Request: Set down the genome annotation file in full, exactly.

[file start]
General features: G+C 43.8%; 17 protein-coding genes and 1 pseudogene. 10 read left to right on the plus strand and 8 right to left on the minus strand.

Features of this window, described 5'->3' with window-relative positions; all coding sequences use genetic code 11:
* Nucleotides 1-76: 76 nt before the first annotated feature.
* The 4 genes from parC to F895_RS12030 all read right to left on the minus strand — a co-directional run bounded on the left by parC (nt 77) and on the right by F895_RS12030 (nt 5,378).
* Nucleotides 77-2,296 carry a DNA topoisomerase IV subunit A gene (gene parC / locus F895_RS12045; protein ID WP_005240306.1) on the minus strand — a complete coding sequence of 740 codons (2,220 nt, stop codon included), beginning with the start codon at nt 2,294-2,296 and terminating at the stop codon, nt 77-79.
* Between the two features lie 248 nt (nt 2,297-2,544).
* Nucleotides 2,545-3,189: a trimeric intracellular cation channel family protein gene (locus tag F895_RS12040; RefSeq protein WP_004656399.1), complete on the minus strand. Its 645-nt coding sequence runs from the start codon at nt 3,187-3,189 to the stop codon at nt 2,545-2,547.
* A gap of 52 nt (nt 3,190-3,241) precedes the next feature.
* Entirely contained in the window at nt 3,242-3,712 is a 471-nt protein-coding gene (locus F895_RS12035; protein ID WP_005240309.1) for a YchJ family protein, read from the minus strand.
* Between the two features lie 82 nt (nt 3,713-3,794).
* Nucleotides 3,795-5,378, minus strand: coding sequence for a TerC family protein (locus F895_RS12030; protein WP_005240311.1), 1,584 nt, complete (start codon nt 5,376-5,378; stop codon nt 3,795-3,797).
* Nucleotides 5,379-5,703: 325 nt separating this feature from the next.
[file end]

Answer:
General features: G+C 43.8%; 17 protein-coding genes and 1 pseudogene. 10 read left to right on the plus strand and 8 right to left on the minus strand.

Features of this window, described 5'->3' with window-relative positions; all coding sequences use genetic code 11:
* Nucleotides 1-76: 76 nt before the first annotated feature.
* The 4 genes from parC to F895_RS12030 all read right to left on the minus strand — a co-directional run bounded on the left by parC (nt 77) and on the right by F895_RS12030 (nt 5,378).
* Nucleotides 77-2,296 carry a DNA topoisomerase IV subunit A gene (gene parC / locus F895_RS12045; protein ID WP_005240306.1) on the minus strand — a complete coding sequence of 740 codons (2,220 nt, stop codon included), beginning with the start codon at nt 2,294-2,296 and terminating at the stop codon, nt 77-79.
* Between the two features lie 248 nt (nt 2,297-2,544).
* Nucleotides 2,545-3,189: a trimeric intracellular cation channel family protein gene (locus tag F895_RS12040; RefSeq protein WP_004656399.1), complete on the minus strand. Its 645-nt coding sequence runs from the start codon at nt 3,187-3,189 to the stop codon at nt 2,545-2,547.
* A gap of 52 nt (nt 3,190-3,241) precedes the next feature.
* Entirely contained in the window at nt 3,242-3,712 is a 471-nt protein-coding gene (locus F895_RS12035; protein ID WP_005240309.1) for a YchJ family protein, read from the minus strand.
* Between the two features lie 82 nt (nt 3,713-3,794).
* Nucleotides 3,795-5,378, minus strand: coding sequence for a TerC family protein (locus F895_RS12030; protein WP_005240311.1), 1,584 nt, complete (start codon nt 5,376-5,378; stop codon nt 3,795-3,797).
* Nucleotides 5,379-5,703: 325 nt separating this feature from the next.